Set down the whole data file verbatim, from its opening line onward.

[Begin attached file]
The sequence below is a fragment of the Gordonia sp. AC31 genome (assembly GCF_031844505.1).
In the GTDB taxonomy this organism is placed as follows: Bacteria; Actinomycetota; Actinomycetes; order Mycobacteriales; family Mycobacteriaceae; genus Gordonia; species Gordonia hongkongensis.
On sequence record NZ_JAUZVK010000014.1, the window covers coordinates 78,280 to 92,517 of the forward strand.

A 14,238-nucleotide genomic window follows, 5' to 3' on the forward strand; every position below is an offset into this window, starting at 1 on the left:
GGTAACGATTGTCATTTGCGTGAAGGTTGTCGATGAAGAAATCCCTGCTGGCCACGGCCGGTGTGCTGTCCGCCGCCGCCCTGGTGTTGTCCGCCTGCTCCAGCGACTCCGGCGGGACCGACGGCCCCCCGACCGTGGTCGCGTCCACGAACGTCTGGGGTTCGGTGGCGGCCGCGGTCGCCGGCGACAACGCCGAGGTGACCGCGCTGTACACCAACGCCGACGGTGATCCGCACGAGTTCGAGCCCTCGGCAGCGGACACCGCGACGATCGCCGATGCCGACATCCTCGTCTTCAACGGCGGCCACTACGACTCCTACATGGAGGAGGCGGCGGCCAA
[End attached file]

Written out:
The sequence below is a fragment of the Gordonia sp. AC31 genome (assembly GCF_031844505.1).
In the GTDB taxonomy this organism is placed as follows: Bacteria; Actinomycetota; Actinomycetes; order Mycobacteriales; family Mycobacteriaceae; genus Gordonia; species Gordonia hongkongensis.
On sequence record NZ_JAUZVK010000014.1, the window covers coordinates 78,280 to 92,517 of the forward strand.

A 14,238-nucleotide genomic window follows, 5' to 3' on the forward strand; every position below is an offset into this window, starting at 1 on the left:
GGTAACGATTGTCATTTGCGTGAAGGTTGTCGATGAAGAAATCCCTGCTGGCCACGGCCGGTGTGCTGTCCGCCGCCGCCCTGGTGTTGTCCGCCTGCTCCAGCGACTCCGGCGGGACCGACGGCCCCCCGACCGTGGTCGCGTCCACGAACGTCTGGGGTTCGGTGGCGGCCGCGGTCGCCGGCGACAACGCCGAGGTGACCGCGCTGTACACCAACGCCGACGGTGATCCGCACGAGTTCGAGCCCTCGGCAGCGGACACCGCGACGATCGCCGATGCCGACATCCTCGTCTTCAACGGCGGCCACTACGACTCCTACATGGAGGAGGCGGCGGCCAA